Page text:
Posted by: westlancashirerecord | January 23, 2017

And You Think Surrey Is Bad?

Financial Outlook for the Lancashire County Council axe-cuts-services-austerity Medium Term Financial Strategy
1. Executive Summary
This report outlines the financial position facing Lancashire County Council over the period 2017/18 to 2020/21. The County Council is experiencing an ongoing period of unprecedented financial pressure as a result of the Government’s extended programme of austerity combined with significant increases in demand for public services.

In September 2016 Cabinet received a report outlining the latest financial position facing Lancashire Council which covered the period 2017/18 – 2020/21 and estimated an estimated in year funding gap of £147.944m by the end of the 4 year period. The Council being forecast to have a cumulative deficit of £397.900m by the end of 2020/21.

This report provides an updated position following a review of the existing assumptions to reflect the most current information available. As a result of these reviews the funding gap has reduced to £146.133m, however the cumulative gap has increased to £411.209m as a result of a larger gap in earlier years. Whilst this appears positive overall, this improved position predominantly relates to the identification of further savings of £12.320m for 2017/18 and following years, which are offset by a number of factors, the most significant being the continuing increasing demand in Children’s Social Care.

It remains critical that the vast majority of newly identified savings and previously agreed savings are delivered fully and on time, as any delay or under delivery will further increase the financial gap. The savings that are included cover savings identified as part of Zero Based Budget Review (ZBBR) process totalling of £6.320m in areas such as Design and Construction, Emergency Planning and Resilience and Legal and Democratic Services. In addition it has been identified as part of the detailed review of Adults Services that further savings (over the 4 year period) can be found relating to Learning Disability Remodelling (£4.800m) and in Financial Assessments (increased income) (£1.200m) through benefits maximisation.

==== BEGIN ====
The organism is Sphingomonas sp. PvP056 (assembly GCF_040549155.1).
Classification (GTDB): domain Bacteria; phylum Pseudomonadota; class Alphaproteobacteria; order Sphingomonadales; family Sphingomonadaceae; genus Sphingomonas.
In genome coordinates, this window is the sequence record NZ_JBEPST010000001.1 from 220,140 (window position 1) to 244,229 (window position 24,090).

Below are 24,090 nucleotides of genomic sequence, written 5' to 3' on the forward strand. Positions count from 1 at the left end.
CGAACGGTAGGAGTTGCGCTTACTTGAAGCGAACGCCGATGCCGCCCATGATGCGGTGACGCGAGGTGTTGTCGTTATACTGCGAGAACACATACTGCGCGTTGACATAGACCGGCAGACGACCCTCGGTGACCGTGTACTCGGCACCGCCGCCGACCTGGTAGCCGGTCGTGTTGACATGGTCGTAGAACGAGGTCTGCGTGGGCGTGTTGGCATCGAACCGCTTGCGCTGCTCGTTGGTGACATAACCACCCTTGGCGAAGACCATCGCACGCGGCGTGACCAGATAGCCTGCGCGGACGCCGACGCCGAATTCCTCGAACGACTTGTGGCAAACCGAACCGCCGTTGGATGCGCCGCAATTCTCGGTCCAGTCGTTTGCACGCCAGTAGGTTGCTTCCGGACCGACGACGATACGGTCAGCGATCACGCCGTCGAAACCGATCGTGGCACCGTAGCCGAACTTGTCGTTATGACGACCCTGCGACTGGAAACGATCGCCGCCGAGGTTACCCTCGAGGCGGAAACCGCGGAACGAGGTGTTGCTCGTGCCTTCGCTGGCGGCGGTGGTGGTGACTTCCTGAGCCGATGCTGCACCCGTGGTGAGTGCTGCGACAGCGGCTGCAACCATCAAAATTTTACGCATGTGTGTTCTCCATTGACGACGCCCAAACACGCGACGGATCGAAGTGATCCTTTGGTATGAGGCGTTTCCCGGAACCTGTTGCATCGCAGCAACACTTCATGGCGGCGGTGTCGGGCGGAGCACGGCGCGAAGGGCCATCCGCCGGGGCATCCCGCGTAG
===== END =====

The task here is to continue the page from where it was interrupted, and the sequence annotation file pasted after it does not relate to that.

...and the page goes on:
1.2 Financial Overview 2017/18 – 2020/21
Under a separate Money Matters report the County Council’s financial position for 2016/17 as at 30th September has been outlined (£13.271m forecast underspend). This is a significant improvement compared to the financial position reported to Cabinet in September, but is primarily the result of Treasury Management activities and the underlying position reflects increasing pressures on demand led budgets, particularly Children’s Social Care. The assumptions made in the original MTFS have been reviewed and been updated to reflect the latest information available.

Lancashire County Council continues to face, as previously stated, an unprecedented period of financial constraint through to at least 2020/21.

The recent PwC report presented to Cabinet validated the MTFS position previously reported and reiterates that the financial commitment required to fund statutory demand led services is above the County Council’s resources, even if the lowest quartile benchmark for expenditure is achieved in each service area. Whilst we cannot be certain of the point at which funding may not cover statutory demand led services as, for example, the resources available to the County Council have yet to be confirmed for future years, indications from the previous base budget review tied in with the outturn position delivered in 2015/16 suggests that there will be insufficient resources to cover statutory services, as they are currently delivered, from 2018/19.

The County Council, in redesigning the services it provides to the public, faces the challenge of doing so whilst delivering significant savings, over and above those already agreed and the additional £12.320m identified in this report, of an estimated £142m over the next 4 years.

As part of the process of redesigning its services the County Council has previously explicitly recognised that it will need to utilise its reserves. Details on the reserves are detailed in the Money Matters report Appendix C. In this report it is noted that as at 1 April 2016 the County Council had £314.647m of reserves, some of which are already committed. Including the Funding Gap identified in this report, it has been identified that there is an estimated reserves requirement of £60.350m to support the revenue budget in 2017/18. Consequently, by 31st March 2018 it is anticipated that there will only be the £36.000m County Fund and a residual £79.767m of service reserves which includes £8.354m school PFI expenditure and £5.084m which is not LCC money, meaning in effect the available balance of £66.329m. [click following pics to read]

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